By Erik J. Martin, CTW Features
They say you can’t take it with you when you go. That’s certainly the case when you pass on from this mortal coil, but it’s also true of many things within your home for sale. Because the fact is, while your personal belongings are portable and owned by you, there are plenty of items that are intrinsically part of and fundamental to your listed property that must remain behind.
“Understanding what items you can take with you and what you must leave at the home is essential to prevent disputes or possible legal implications after the sale,” explains Philadelphia attorney Min Hwan Ahn. “Remember that a home isn’t just a structure or building – it comes with a host of other attachments that the buyer might presume are part of the deal, including major appliances. Leaving or taking the wrong items can lead to a breach of contract or even litigation.”
The general rule of thumb that Realtors, lawyers and other seller advocates will tell you is that, if it isn’t nailed or screwed down, you can likely take it with you. Everything else typically “conveys,” which means it is legally transferred to the next owner based on the terms of the sales transaction.
“The legal rules are based around the concept of a ‘fixture,’ which is anything permanently attached to the property. Generally, fixtures must stay, including major appliances like a stove, oven, or dishwasher,” Ahn adds. “An item becomes a fixture if it is affixed in a manner that presumes it was intended to be permanent, such as a built-in bookcase. If there is doubt, it’s best to talk openly about this with your agent and specify clearly in the purchase agreement or sales contract what you would like to take with you when you move.”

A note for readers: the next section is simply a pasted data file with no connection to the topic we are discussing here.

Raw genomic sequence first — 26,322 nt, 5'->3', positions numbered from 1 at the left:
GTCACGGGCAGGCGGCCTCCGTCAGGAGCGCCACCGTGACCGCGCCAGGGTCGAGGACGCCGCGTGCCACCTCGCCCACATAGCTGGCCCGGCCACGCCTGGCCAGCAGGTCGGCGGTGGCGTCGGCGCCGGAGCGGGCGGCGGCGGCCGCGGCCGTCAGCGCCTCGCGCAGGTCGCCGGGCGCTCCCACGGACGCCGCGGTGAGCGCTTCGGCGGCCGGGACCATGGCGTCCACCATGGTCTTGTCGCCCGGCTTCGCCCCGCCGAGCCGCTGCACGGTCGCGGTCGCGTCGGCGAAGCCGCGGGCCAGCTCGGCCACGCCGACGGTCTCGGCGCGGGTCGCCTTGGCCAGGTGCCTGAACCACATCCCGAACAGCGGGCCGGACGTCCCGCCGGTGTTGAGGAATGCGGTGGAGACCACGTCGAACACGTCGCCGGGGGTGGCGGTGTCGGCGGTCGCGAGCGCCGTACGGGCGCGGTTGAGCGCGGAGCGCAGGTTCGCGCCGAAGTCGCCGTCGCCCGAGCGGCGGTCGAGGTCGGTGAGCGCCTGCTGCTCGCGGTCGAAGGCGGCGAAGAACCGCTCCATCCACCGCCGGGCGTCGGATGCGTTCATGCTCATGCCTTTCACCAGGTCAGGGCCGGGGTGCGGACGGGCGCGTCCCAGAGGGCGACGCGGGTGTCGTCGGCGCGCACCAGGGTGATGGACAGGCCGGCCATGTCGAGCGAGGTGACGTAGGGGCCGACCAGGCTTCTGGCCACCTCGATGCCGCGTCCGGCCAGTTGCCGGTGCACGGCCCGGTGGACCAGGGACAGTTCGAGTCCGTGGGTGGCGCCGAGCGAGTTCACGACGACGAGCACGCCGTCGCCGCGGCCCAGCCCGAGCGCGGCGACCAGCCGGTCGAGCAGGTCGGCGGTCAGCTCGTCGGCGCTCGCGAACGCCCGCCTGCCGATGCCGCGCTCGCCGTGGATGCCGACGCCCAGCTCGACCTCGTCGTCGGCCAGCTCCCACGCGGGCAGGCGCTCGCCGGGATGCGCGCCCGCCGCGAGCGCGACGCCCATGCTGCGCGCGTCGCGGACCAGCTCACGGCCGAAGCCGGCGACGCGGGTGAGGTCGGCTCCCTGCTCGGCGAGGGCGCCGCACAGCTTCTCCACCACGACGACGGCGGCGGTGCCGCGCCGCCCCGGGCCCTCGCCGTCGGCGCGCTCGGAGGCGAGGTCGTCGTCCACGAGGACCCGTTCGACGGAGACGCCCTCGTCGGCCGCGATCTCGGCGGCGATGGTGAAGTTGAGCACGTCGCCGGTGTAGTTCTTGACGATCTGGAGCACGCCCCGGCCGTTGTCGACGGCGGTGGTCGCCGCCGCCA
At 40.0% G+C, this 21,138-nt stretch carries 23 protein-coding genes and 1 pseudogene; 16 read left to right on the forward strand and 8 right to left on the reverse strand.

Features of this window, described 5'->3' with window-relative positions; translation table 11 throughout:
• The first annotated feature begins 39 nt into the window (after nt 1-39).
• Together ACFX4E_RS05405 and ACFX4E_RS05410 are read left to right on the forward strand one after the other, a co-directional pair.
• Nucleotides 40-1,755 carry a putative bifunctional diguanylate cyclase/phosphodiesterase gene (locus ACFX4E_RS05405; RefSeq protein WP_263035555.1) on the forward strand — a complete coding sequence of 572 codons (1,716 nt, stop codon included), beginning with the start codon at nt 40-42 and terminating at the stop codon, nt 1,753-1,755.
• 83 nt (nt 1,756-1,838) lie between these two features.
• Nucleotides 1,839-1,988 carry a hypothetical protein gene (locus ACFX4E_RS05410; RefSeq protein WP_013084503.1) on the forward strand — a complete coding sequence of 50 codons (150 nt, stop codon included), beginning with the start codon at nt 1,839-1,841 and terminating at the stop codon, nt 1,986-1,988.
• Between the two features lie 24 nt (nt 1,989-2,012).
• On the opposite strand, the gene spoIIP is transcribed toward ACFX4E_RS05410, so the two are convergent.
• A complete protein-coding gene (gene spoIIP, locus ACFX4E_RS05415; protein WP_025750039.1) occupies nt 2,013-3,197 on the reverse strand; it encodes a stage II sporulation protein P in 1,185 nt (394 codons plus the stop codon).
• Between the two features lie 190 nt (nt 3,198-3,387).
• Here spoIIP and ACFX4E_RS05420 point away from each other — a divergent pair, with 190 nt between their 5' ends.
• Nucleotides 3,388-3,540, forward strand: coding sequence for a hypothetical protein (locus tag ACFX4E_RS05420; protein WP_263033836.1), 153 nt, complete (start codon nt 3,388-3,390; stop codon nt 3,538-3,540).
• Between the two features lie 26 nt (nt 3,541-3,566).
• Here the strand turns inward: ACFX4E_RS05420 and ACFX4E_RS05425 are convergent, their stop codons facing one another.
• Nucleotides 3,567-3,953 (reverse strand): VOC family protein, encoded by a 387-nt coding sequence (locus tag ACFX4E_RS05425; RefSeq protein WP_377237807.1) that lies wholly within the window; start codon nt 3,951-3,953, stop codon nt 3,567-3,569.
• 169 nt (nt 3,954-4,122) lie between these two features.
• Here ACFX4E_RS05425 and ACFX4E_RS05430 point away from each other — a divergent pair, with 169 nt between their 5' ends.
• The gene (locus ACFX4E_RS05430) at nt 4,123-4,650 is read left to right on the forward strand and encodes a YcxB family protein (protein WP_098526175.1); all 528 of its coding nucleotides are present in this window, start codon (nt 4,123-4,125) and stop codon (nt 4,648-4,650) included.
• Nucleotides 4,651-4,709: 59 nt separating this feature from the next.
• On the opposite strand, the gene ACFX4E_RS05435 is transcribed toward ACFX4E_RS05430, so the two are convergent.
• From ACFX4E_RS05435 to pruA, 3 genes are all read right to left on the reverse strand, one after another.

Josh Hudson, a licensed real estate agent in Virginia, agrees.
“If you don’t want a specific part of your property or even personal property to convey, such as your refrigerator or even that ugly chandelier your grandmother gave you, this should be communicated in writing in your sales contract,” he says.
Window treatments (including blinds, curtains and shades), light fixtures, and built-in security systems typically remain with the property, as they are considered to be fixtures.
“If it’s a floor lamp that is movable, then yes, you can take it with you,” says Peter Kim, CEO of Odigo Realty in Lynnwood, Washington. “When it comes to curtains, you could technically take them, but you cannot remove the rods that hold the curtains, as they are fixed to your home.”
Carpets cannot be hauled away to your next home, but loose rugs are fair game. Plants and flowers are generally safe to put in the moving van, too.
“If you have a swimming pool that is attached to the ground, you cannot take it. Any spa equipment that can be removed without unscrewing or unhooking nails can be taken with, too,” notes Kim.
All loose furniture, artwork, wall hangings and portable decor that isn’t permanently fixed to your home is yours to keep as well, although many sellers attempt to get the buyer to purchase some of their furnishings and adornments to cut down on moving costs or hassles.
TV antennas and satellite dishes usually remain with the home unless outlined in the contract, as does the mailbox.
Don’t try to pull a fast one on the next owner by sneaking something out that they expect to use.
“Remember that a final walk-through by the buyer will occur on the day of closing or the day before. During this inspection, the buyer will verify that the property is in good condition and that all the agreed-upon repairs are completed, as well as any fixtures or appliances are present and in working order,” Hudson explains.